Spring 2022
Sovereign Debt Architecture, Suspended

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Sovereign Debt Architecture, Suspended

Prompt for Discussion

Guest editors: Anna Gelpern (Georgetown Law) and Stephen Park (University of Connecticut)

Contributors: Daniel Bradlow, Aitor Erce, Juan Flores Zendejas, Kevin Gallagher, James Gathii, Rosa Lastra, Odette Lienau, Layna Mosley and Peter Rosendorff, Stephen Nelson, Ugo Panizza, Avinash Persaud, Mark Weidemaier and Mitu Gulati, Elya Zhang

The drawn-out COVID-19 shock is fueling an explosion in public and private debt stocks across the national income spectrum. It has disrupted nominally risk-free government debt markets, triggered massive capital flight from vulnerable countries, and sent central banks on an unprecedented asset-shopping spree, but has yet to trigger the widely predicted avalanche of sovereign defaults. We may be standing at the edge of a 1980s-level default cliff, or crying wolf in a global liquidity glut. As between the two and anywhere in-between, it’s anyone’s guess. For scholars and practitioners, this is a rare and awkward moment of abeyance, an opportunity to prepare for the inevitable…well, what, exactly?

The start of 2022 marked the end of a 20-month debt payment suspension for low-income countries against the background of a still-mutating virus, persistent vaccine disparities, and new climate disasters. If the world’s poor reaped some collateral benefit from the extraordinary domestic stimulus in rich economies, they stand to lose disproportionately from its unwinding. As the Federal Reserve, the European Central Bank, and others raise interest rates, the worst-case scenario for the rest of the world would bring more capital flight, spiking foreign debt payments, depreciating currencies, stalled growth, and millions more people in poverty.

The crisis revealed a fraying institutional architecture for debt crisis management, anchored in 20th century international organizations and dangerously exposed to public health, climate, and financial shocks. Large-scale capital flows no longer come bundled with 20th century transatlantic norms and practices—China may be the world’s largest creditor, and more countries issue tradable debt at home and abroad—yet fragmentation, power imbalances and enforcement challenges persist, with no new consensus in sight.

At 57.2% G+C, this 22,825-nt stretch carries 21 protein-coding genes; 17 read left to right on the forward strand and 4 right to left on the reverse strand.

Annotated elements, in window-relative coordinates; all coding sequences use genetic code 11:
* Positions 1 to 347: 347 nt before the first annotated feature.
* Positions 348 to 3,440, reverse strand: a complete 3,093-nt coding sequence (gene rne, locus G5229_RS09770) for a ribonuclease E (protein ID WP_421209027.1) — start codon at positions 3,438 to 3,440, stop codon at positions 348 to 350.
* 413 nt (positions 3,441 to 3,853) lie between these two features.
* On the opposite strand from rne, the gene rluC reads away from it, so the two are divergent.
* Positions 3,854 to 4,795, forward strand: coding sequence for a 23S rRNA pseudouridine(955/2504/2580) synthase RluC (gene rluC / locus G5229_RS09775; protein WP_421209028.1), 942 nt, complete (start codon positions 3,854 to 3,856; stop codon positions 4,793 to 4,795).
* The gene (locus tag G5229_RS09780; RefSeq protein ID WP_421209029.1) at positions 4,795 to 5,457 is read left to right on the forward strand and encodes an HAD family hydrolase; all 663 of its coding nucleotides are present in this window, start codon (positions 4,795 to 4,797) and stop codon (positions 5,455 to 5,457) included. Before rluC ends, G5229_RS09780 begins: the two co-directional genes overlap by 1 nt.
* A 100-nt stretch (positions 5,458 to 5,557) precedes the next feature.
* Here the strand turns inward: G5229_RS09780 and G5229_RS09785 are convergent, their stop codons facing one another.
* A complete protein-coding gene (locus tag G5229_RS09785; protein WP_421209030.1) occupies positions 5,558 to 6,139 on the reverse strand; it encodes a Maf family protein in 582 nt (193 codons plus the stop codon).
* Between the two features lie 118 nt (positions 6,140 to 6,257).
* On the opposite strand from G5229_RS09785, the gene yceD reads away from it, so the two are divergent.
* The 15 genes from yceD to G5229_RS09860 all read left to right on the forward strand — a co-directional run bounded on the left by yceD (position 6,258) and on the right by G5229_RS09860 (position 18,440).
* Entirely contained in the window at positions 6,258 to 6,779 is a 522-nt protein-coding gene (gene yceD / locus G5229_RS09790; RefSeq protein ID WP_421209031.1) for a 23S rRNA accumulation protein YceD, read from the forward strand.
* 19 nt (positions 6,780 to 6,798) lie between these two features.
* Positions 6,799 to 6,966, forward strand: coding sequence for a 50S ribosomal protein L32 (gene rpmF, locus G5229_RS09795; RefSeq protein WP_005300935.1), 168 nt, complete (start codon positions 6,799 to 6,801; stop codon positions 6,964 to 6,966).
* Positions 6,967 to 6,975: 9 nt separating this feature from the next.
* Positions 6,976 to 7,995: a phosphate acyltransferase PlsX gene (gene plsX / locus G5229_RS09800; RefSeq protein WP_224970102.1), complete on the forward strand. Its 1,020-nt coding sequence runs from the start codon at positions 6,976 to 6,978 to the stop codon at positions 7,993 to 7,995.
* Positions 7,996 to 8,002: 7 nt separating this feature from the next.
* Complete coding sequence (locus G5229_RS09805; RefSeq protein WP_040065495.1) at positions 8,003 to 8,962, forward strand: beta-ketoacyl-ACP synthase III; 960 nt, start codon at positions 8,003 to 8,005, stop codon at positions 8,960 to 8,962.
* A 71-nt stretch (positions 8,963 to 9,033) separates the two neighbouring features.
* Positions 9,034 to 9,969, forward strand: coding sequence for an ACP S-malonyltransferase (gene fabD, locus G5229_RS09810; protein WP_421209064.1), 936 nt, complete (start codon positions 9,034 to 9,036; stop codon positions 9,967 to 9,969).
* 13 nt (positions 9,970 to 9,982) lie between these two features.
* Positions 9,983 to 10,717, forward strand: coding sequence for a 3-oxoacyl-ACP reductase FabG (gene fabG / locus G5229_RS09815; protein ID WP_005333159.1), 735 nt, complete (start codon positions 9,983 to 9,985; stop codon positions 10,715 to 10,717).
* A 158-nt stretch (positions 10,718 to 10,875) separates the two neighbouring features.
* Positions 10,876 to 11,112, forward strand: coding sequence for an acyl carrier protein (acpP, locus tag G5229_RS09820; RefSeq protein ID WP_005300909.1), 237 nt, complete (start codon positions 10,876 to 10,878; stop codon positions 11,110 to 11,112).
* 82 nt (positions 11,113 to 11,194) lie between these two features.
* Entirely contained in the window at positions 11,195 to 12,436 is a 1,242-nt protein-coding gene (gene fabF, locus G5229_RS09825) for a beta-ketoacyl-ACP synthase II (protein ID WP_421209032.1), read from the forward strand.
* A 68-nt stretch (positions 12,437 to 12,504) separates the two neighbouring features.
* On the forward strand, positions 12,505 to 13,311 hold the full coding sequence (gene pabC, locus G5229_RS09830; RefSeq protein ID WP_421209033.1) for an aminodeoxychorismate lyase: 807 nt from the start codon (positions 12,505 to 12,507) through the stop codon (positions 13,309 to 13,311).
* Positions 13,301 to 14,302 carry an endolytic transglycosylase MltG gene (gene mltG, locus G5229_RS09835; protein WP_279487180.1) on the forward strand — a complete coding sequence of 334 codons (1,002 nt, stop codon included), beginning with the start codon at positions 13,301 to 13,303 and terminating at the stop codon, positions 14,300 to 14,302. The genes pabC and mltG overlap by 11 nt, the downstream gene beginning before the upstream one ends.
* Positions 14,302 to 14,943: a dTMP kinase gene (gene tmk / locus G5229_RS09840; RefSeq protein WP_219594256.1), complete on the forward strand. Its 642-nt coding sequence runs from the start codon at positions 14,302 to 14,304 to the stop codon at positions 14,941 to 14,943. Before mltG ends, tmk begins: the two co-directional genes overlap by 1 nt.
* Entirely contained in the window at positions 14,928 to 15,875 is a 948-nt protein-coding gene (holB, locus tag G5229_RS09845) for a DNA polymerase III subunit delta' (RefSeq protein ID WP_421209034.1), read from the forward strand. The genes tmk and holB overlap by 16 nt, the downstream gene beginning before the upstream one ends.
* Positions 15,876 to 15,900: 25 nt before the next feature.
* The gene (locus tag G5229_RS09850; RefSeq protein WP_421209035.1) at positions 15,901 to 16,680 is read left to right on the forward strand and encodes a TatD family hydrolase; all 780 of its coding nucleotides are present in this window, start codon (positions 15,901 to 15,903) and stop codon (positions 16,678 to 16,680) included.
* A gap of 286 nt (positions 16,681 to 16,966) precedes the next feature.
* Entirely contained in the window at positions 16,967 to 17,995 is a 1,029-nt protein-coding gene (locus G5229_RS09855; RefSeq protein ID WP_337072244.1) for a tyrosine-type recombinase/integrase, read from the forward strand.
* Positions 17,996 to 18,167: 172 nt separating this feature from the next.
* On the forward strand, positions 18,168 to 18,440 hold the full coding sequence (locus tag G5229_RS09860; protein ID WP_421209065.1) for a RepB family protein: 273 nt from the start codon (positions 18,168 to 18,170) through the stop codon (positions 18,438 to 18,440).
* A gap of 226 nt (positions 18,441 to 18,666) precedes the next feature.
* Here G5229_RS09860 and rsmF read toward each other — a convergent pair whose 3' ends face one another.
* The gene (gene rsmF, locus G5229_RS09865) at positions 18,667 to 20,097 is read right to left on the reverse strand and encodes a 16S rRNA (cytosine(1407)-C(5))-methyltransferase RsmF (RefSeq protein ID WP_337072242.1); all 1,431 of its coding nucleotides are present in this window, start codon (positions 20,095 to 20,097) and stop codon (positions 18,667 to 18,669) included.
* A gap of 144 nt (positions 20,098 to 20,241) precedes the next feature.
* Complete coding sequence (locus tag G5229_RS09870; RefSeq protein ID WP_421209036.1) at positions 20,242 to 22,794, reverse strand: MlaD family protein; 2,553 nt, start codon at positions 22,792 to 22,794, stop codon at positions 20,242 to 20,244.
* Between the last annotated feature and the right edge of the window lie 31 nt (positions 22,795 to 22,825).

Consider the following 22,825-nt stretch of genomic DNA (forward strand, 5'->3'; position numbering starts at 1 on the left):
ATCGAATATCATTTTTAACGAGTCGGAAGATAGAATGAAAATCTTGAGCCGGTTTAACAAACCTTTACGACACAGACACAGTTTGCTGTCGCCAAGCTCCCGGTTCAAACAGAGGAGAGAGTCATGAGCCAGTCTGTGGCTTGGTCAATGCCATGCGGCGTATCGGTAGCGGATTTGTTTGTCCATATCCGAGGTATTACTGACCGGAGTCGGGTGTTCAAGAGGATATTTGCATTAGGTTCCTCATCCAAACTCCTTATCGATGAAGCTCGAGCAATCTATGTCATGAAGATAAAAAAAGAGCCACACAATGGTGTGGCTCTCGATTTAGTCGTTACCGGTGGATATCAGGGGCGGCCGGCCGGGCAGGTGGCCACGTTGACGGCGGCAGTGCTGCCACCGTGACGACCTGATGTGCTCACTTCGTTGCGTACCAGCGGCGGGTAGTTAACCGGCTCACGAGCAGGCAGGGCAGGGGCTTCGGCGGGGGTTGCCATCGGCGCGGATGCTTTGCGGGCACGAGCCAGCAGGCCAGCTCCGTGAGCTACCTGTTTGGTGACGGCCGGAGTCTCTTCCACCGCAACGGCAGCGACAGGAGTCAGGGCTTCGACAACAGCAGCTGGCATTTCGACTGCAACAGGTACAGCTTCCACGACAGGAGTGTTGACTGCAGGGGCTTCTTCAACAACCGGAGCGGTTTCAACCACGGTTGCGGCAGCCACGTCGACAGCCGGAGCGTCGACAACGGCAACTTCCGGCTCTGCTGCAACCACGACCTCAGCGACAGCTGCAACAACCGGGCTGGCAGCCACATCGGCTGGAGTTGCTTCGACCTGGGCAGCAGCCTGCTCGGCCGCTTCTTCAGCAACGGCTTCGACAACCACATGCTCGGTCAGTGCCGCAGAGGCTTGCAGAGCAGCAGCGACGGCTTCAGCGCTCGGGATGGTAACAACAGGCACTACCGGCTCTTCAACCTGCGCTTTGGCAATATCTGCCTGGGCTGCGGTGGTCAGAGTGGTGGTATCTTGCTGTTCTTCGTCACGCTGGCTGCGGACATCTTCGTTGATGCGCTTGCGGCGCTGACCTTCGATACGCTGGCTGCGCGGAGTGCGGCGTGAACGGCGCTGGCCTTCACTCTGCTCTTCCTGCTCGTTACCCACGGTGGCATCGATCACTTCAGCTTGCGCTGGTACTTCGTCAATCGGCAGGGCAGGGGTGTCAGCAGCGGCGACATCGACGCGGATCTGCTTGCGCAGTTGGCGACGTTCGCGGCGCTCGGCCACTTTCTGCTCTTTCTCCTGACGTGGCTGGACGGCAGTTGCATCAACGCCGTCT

A government debt crisis is necessarily a systemic financial crisis in the borrowing country and, more often than not, vice versa. When low and middle-income countries ramped up domestic borrowing in 2020, they bought a measure of policy flexibility at the risk of shifting future debt crisis costs onto local banks and pensioners. At the other end of the national income spectrum, investors in U.S. Treasury securities hoarded cash and briefly made the world’s most liquid market act topsy-turvy, prompting a new round of reforms to shore up the Treasuries’ reserve asset status. The pandemic accelerated the drive for a euro-area safe asset in the face of political ambivalence, re-energized initiatives to create money-like regional debt instruments in Africa, and spurred efforts to design scalable climate finance instruments and restructuring techniques.

This roundtable considers the implications of the COVID-19 shock for the international debt architecture. What has the crisis revealed about existing institutions? What reforms should we prioritize to meet the challenges ahead? What risks and opportunities come with the growing diversity of lenders, borrowers, and instruments?


April 8, 2022
The Big Disconnect
Ugo Panizza, The Graduate Institute Geneva and Centre for Economic Policy Research

April 12, 2022
I Will Survive: the Domestic Politics of Debt
Layna Mosley, Princeton University & Peter Rosendorff, NYU

April 20, 2022
Russia’s Perplexing Sovereign Bonds
Mark Weidemaier, University of North Carolina – Chapel Hill & Mitu Gulati, University of Virginia School of Law

April 22, 2022
No Time for Lost Decade: Why Debt Restructuring Must Be Linked with Climate and Development Goals
Kevin P. Gallagher, Boston University

May 13, 2022
Sovereign Debt as a Mode of Colonial Governance: Past, Present and Future Possibilities
James Thuo Gathii, African Sovereign Debt Justice Network

May 20, 2022
A Proposal for a New Approach to African Debt
Daniel Bradlow, University of Pretoria

May 27, 2022
Sovereign Debt and the Path Forward: A Few Reflections
Rosa M. Lastra,Centre for Commercial Law Studies, Queen Mary University of London

June 15, 2022
A Better Common Framework for Sustainable Sovereign Debt
Aitor Erce, Universidad Pública de Navarra

June 20, 2022
Looking into the Black Box of Chinese Sovereign Lending
Elya J. Zhang, University of Rochester

August 02, 2022
Shelter from the Storm?
Stephen Nelson, Northwestern University

September 07, 2022
Sovereign Debt and Hegemonic Transitions
Juan Flores Zendejas, University of Geneva

September 18, 2022
The Depressing Tenacity of the Global Debt Architecture
Odette Lienau, Cornell University and Boston College

October 5, 2022
A Manifesto for Going from Billions to Trillions in Climate Finance Now: Some Highlights of the Bridgetown Initiative
Avinash Persaud, Barbados’ Special Envoy for Climate Finance and Gresham College in the UK